One type of stock investment that may present an attractive buying opportunity during November and December is closed-end country funds, allowing investors to essentially buy international stocks “on sale,” or at a discount to their net asset value.

One word of caution though: buying anything “on sale” at Wall Street means that when you sell it, you might also have to put out the sale sign.

How do closed-end mutual funds work?

They are very much like mutual funds in that they are both investment companies. The difference between a mutual fund, which is also known as an open-end fund, and a closed-end fund involves the way they are priced and capitalized. Mutual funds have open-ended capitalization. They continually issue new shares to buyers and stand ready to redeem those shares when an owner of a mutual fund wants to dispose of his shares.

Closed-end funds, on the other hand, issue a fixed number of shares then trade on the stock exchange. So when a person buys shares in a closed-end fund he does so in a normal New York Stock Exchange transaction. The seller is an existing shareholder, not the fund issuing new shares, and when a seller of a closed-end fund wants out of a position he sells it in the open market to an investor who is buying in a normal stock market transaction rather than to the fund who is redeeming them.

The way they are priced is the second difference. Mutual funds are priced based on the net asset value. You buy and sell them at net asset value if they’re no-load funds. You buy them at net asset value plus a sales charge if it’s a load fund. The price of a closed-end fund is determined by the force of supply and demand. If there are more buyers, it pushes the price from there. As sellers dominate the market place, it depresses the share value. When sellers dominate and the share price sinks, it is then trading at a discount to its net asset value, or if there are more buyers than sellers it can push the share price to a premium.

What distinguishes a closed-end country fund?

They are formed with the investment objective of investing in a security of a single country. It is a traditional and historic way that investors have sought to invest in foreign markets. It dates back to the 1800s when the English were forming closed-end funds to invest in the Argentine Republic.

It’s a very efficient way to invest in a foreign market because, unlike mutual funds which have to continually issue new shares and meet redemption, closed-end funds have a fixed capital structure and therefore the portfolio manager can invest in illiquid securities. And in many of the countries these funds are formed to invest in stocks that are highly illiquid.

How have international stocks been performing?

Most foreign markets, especially markets that single country funds are invested, have not been having a particularly good year, and consequently the discounts to the net asset values of country funds have become very wide, especially on Asian and emerging market funds. This is a cyclical phenomenon. When foreign investment is out of favor, discounts tend to widen and when foreign markets are hot and everybody wants them, many closed end funds move to premiums to net asset value.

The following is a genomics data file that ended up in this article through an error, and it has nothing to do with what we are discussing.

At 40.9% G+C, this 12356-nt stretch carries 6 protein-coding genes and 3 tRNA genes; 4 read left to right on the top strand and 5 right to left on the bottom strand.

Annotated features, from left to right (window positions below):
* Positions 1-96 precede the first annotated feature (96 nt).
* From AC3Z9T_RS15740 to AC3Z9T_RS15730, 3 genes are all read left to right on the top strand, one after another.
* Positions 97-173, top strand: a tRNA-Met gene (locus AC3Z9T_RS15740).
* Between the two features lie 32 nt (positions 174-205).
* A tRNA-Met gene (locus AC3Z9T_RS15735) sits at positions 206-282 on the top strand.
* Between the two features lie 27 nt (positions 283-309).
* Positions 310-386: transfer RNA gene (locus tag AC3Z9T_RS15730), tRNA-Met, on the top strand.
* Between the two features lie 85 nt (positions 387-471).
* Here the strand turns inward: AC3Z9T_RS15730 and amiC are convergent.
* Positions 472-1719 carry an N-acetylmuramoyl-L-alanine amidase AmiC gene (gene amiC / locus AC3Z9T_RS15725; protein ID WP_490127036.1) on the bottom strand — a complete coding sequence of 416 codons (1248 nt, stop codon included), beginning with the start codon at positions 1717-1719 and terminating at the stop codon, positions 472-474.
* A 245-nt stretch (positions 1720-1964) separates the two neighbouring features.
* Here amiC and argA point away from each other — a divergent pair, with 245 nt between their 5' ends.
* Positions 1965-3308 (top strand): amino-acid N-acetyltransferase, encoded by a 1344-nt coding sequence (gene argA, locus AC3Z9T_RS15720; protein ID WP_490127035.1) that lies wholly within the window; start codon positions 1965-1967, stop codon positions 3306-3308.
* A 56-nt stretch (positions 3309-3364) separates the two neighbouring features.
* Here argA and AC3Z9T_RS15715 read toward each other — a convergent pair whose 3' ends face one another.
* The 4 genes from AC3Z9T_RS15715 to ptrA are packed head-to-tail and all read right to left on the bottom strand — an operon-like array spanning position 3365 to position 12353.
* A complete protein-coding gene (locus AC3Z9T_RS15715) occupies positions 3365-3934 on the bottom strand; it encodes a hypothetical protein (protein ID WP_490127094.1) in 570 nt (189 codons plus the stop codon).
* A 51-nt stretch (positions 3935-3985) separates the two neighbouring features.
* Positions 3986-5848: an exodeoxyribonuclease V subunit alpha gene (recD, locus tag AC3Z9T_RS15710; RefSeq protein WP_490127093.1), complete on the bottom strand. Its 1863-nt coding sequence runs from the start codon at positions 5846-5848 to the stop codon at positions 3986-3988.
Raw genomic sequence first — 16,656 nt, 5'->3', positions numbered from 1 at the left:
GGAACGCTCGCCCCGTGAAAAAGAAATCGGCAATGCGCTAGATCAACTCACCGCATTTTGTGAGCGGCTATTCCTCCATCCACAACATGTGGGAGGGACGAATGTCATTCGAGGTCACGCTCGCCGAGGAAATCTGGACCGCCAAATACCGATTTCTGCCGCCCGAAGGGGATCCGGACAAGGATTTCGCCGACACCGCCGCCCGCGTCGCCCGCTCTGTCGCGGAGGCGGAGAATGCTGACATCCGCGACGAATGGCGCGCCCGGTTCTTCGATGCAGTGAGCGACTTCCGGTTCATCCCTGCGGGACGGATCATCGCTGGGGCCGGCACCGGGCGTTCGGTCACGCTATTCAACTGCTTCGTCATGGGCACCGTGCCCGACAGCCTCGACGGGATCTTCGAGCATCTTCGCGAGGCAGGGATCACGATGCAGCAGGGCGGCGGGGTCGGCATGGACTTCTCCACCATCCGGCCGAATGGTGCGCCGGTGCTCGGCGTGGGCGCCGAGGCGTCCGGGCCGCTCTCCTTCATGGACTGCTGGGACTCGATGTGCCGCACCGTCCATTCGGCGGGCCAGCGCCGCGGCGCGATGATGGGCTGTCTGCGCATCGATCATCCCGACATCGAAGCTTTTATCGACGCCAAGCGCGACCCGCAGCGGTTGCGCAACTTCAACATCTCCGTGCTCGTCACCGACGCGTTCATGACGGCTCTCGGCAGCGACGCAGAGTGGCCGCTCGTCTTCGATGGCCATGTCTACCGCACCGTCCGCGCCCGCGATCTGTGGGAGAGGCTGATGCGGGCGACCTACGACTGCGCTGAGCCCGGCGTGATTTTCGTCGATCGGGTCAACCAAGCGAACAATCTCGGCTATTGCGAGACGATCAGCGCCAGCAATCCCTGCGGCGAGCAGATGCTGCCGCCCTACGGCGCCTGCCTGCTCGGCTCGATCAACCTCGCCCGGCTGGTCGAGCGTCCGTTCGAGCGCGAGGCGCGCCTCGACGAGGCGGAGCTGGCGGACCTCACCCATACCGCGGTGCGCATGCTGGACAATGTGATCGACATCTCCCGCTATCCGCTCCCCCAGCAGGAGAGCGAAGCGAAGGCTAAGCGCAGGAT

Next year may be a much better year for country funds than the year 2000. The average foreign equity fund is down year to date. The average country fund was down about 6 or 7 percent when we measured a few weeks ago.

If the foreign markets rebound, investors can really get a two-pronged benefit, not only when the net asset values increase. Many closed-end fund managers have been adopting measures recently and have others under consideration to narrow the discounts of their funds. And if the managers themselves don’t do this, they’re likely to keep getting pushed by dissident shareholders to remedy the discount.

What are some risks associated with investing in closed-end country funds?

Exchange rates, political risks, foreign taxation issues, lack of disclosure. And in addition to those risks, the possibility that the closed-end fund discount would widen after the investor buys it. That’s a risk peculiar to closed-end funds. It’s also a potential benefit if a discount should narrow after he buys it.

Any other benefits?

They tend to do very well in January. The January effect is very pronounced in country funds, as is the depressing nature of year-end tax selling on these issues. It’s like a rubber band. In December, the rubber band seems to be stretched wide from tax selling and it snaps back in January. Going into the fourth quarter when the tax selling starts, one should pay close attention to the discounts of country funds with a view toward buying them. It’s very timely, and don’t be trigger happy, the bargains are usually the best at the end of the fourth quarter.